I just attended an event at the American Enterprise Institute on "Big government and big food vs. food trucks, foodies, and farmers markets." One of the speakers is the founder of the Food Truck Association and one of the most popular food trucks in DC, Red Hook Lobster Pound. He spoke about the antiquated regulations in D.C. that treat food trucks as ice cream trucks. For instance, trucks aren't allowed to stay parked unless there is a line of people. DC officials say increased regulations on food trucks are about managing sidewalk congestion, but really it's a few members of the DC restaurant association urging DC officials to "level the playing field" for area restaurants.
Another panelist talked about regulations on farmers markets. Again, these regulations are not just overregulation by government officials, but officials working with interests who are against those hit hardest by the regulations. One example is an Ohio regulation that says farmers markets must have bathrooms and sinks for customers. Given that most customers aren't spending the day at the market, it's rather silly. I can imagine renting bathroom facilities for a few hours increases the booth cost for vendors and makes it harder for smaller vendors to participate. (Nevermind that even if there were Port-a-Pottys at a farmers market most of us would do all we could to avoid using them.)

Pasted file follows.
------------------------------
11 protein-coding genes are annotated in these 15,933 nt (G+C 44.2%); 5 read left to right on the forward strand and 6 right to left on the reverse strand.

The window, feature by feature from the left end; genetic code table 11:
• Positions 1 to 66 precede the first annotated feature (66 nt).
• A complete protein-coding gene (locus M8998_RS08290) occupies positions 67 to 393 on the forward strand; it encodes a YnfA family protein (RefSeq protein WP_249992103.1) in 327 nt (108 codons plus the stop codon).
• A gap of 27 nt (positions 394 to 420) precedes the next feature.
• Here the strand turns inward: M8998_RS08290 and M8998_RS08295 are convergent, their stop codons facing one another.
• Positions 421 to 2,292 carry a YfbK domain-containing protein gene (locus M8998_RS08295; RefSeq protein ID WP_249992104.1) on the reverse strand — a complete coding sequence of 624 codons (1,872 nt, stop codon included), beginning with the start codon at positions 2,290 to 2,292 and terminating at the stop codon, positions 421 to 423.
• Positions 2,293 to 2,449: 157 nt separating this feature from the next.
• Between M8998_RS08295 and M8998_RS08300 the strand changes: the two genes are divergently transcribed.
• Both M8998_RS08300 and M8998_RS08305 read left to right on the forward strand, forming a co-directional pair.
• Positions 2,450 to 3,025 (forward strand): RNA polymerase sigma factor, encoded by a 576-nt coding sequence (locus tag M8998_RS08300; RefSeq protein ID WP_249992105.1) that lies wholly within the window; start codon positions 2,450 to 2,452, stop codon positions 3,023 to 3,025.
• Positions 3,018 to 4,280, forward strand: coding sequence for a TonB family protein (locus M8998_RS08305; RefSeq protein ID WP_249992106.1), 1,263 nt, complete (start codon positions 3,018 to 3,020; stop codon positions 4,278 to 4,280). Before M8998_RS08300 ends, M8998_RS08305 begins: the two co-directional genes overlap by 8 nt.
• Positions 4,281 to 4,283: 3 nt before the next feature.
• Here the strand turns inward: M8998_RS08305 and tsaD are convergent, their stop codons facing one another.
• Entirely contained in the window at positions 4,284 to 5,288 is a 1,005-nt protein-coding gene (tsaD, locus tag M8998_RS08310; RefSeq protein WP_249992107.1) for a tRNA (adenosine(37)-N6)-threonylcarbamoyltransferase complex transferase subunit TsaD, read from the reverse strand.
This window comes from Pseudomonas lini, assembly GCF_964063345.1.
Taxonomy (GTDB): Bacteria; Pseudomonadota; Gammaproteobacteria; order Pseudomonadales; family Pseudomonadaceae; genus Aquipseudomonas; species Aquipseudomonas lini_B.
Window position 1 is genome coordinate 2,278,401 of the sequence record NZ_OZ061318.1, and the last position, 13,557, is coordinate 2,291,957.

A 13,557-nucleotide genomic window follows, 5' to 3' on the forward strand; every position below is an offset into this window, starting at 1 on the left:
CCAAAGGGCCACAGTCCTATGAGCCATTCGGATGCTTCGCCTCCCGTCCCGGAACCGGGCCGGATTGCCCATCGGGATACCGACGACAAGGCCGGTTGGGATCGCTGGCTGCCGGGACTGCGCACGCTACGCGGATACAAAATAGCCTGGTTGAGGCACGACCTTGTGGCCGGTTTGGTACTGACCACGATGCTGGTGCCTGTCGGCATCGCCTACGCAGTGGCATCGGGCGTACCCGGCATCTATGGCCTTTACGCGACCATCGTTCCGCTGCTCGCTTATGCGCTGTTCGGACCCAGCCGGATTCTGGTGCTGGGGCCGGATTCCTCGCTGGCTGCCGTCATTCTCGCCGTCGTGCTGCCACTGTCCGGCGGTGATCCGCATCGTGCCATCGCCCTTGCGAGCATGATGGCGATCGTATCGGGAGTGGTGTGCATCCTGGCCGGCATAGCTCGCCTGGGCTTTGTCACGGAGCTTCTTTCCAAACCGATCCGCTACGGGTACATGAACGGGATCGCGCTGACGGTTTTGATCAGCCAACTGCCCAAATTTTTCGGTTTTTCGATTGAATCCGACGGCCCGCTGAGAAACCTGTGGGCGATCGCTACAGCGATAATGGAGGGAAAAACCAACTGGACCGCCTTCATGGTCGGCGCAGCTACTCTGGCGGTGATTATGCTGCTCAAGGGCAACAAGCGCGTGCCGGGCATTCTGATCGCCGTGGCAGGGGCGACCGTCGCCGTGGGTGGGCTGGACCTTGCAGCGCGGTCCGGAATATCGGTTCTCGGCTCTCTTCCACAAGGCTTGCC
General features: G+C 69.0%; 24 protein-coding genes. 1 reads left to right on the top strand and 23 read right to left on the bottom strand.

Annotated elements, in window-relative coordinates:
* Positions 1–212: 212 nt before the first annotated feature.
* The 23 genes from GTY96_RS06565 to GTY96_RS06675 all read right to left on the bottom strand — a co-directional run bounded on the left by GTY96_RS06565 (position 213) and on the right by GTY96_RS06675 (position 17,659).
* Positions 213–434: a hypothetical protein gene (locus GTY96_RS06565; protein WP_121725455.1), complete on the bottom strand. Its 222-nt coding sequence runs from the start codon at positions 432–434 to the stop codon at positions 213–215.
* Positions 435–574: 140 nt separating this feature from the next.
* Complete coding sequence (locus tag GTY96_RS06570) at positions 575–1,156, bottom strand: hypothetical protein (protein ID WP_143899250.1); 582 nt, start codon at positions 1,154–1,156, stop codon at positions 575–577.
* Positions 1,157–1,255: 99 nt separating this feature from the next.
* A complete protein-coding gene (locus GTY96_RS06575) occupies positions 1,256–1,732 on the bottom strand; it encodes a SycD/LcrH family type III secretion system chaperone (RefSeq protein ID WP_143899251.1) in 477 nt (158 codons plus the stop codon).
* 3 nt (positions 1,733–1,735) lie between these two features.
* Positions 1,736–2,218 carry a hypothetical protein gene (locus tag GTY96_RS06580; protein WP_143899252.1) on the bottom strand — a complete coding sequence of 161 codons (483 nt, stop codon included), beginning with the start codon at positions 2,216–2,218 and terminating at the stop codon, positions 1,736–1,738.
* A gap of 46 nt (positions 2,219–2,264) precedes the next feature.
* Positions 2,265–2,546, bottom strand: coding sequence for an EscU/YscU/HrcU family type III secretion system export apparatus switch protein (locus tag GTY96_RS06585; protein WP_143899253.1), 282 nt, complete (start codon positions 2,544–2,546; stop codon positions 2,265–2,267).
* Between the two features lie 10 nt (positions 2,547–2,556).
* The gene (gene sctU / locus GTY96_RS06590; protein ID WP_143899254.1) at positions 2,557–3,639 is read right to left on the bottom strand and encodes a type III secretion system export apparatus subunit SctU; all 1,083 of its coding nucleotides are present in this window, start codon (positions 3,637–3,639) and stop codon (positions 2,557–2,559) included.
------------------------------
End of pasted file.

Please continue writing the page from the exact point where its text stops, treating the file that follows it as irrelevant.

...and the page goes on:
I've written before that I think it would be a good opportunity for conservatives to go to the small business affected by these regulations and educate them on why the conservative free-market model will help them.
Watch the entire panel here.